Dr. Claire Joseph

This coming Friday, there will be two funerals I want to attend in order to pay my respects to the deceased and stand with those who were close, as together we mourn their passing and celebrate their lives. Given I cannot be in two places at the same time, I thought I would post a tribute to the one whose funeral I could not attend.

I would be surprised if many outside her close circle will have known Dr. Claire Joseph (for it is she who I wish to write about) and while she will not receive anywhere near the same coverage when we learn about yet another celebrity passing away who I will have known or known of (a daily occurrence these days), I believe in terms of what Claire has contributed throughout her life when it comes to making a difference, it is likely that she will be a match for any of them.

I cannot claim I knew Claire well. There are large areas of her life I know little of, but she made an impact on me personally, especially in one significant way, as well as in the lives of numerous others. In 1983, I felt compelled to travel around India as a backpacker, while between jobs. A mutual friend of Claire and me introduced us and also to Claire’s husband Joseph. Joseph was an Indian (Malayalee) who Claire met when she served as a missionary doctor at Lady Willingdon Hospital in Kulu, Manali (1967-72, 1975-77 – according to the hospital website), situated in the foothills of the Indian Himalayan mountains. My understanding is that Joseph worked in Kulu as an evangelist with the Indian Evangelical Mission. After completing her term at the hospital, Claire and Joseph returned to live in England (Walsall) and brought up two children (Stephen and Simon). Joseph died in 1987. While I had a few communications with Claire, I met her in the flesh only three times – in 1984 (with Joseph), ten years ago, when we took Claire’s niece, husband and children, then visiting the UK, to see her Aunt and cousins and again after that while acting as chauffeur to her niece’s husband.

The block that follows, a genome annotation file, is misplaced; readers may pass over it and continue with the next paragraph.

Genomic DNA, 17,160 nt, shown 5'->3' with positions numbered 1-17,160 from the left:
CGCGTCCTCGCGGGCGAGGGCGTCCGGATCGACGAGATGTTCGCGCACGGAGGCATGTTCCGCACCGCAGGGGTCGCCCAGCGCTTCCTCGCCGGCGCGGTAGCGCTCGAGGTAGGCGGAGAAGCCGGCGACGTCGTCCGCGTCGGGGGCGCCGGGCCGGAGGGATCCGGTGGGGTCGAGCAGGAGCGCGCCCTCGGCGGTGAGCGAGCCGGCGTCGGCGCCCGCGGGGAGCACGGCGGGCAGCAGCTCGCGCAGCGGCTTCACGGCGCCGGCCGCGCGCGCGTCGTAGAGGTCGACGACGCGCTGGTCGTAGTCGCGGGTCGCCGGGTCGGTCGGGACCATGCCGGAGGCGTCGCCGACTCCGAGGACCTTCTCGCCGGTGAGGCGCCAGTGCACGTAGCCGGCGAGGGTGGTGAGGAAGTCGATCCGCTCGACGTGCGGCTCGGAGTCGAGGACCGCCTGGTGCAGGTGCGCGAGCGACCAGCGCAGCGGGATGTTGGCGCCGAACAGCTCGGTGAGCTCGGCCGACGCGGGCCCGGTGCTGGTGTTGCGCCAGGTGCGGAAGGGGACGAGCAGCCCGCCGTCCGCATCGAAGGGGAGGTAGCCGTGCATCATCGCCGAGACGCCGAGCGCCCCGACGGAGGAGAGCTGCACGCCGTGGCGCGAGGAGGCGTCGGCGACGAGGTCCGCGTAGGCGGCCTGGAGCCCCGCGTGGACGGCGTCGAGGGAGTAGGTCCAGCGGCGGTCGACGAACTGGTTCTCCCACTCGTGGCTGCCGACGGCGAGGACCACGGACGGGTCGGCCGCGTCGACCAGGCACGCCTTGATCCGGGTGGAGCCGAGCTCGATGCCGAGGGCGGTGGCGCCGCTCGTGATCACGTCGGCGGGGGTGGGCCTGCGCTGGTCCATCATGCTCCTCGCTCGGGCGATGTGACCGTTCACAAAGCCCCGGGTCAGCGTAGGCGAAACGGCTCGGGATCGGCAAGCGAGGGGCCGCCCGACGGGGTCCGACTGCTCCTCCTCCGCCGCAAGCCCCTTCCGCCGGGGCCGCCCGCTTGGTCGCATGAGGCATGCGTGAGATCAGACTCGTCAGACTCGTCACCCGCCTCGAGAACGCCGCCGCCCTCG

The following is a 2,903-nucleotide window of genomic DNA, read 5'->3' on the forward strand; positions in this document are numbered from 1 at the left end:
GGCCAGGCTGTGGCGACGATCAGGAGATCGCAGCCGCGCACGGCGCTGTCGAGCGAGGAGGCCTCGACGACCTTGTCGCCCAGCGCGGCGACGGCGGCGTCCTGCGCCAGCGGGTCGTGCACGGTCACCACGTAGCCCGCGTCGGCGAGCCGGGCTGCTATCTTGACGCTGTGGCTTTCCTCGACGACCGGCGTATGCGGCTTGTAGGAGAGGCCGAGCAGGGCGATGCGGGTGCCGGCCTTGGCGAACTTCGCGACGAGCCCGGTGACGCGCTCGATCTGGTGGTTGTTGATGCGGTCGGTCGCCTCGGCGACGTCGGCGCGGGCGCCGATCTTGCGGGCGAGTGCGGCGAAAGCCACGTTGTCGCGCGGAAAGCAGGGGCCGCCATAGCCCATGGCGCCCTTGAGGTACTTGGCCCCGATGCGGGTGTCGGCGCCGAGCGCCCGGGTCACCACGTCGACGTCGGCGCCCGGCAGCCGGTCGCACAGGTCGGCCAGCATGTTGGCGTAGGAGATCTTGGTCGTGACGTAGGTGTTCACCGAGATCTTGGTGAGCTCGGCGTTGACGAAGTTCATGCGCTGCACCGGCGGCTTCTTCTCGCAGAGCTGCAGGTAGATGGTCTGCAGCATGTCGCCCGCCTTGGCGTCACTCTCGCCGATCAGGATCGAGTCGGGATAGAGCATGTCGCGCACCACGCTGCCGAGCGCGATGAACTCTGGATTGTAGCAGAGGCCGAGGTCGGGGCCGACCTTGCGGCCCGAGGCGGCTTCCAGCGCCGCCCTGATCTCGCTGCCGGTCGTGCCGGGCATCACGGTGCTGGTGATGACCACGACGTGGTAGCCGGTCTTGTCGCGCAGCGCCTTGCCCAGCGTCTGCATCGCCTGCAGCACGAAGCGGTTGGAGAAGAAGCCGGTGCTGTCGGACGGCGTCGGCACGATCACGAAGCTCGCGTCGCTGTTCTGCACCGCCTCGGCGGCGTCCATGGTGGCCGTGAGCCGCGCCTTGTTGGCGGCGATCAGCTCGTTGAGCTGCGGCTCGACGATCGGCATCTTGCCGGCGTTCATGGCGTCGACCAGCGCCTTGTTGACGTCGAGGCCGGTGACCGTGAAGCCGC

Going back to what was to be my first of many visits to India, Joseph was keen to point out places I might like to visit, which he knew first hand, and people I might like to see. This included an invitation to stay at the home of his brother (Abraham) who lived in Trivandrum (as far South of India as Kulu is North). When I arrived in Bombay, I had no clear plan of where I would go exactly yet found myself the next day on a train travelling South to Trivandrum and two days later turning up on Abraham’s doorstep, who welcomed me and where I stayed a few days. It was there that I met my future father-in-law (who like Joseph was an evangelist). A few years later I ended up marrying his daughter. So through Claire, not only did I start my lifelong love affair with India but also with one of its daughters.

There is much about Claire’s life and character I know little about. However, it became quite evident from my brief encounters that this was a good lady who was God fearing but also pretty down to earth. I also got a glimpse of what appeared to be a wacky sense of humour. I also found she was wise and gracious and a great host. From what I could make out, she was well involved in her church and community and continued to contribute right to the end, despite health issues. But it was that early life as a missionary doctor in a remote place, not otherwise endowed with medical and educational facilities, working among those of modest means that I find particularly intriguing. I can only imagine what it was that caused a young doctor to make that journey, away from the limelight, home comforts and chance to progress her career, to work in that remote place, for if not Claire then who? As I check out the hospital website, I note that here is a work that has developed and continues to this day, a strong Christian community about it and a good school. I can’t say how much Claire (and Joseph) contributed to this yet I suspect Jesus words “well done good and faithful servant” apply.

Claire will be missed! As one person wrote on her Facebook page: our loss is heaven’s gain. Sorry Claire, I didn’t know you better but thank you on behalf of many for making this world a better place.


2 thoughts on “Dr. Claire Joseph

  1. Rojoy & Liny says:

    Well written John…indeed she was a Godly woman,yet so simple-minded and with a caring nature and I along with my wife,Liny are proud to have known her personally during our few visits to her home in Walsall,Birmingham..thanks to you for taking us there each time! We will defintely miss our aunt and how we wished to see her again one more time but praise God she is now in the Lord’s presence where we are all waiting to be !

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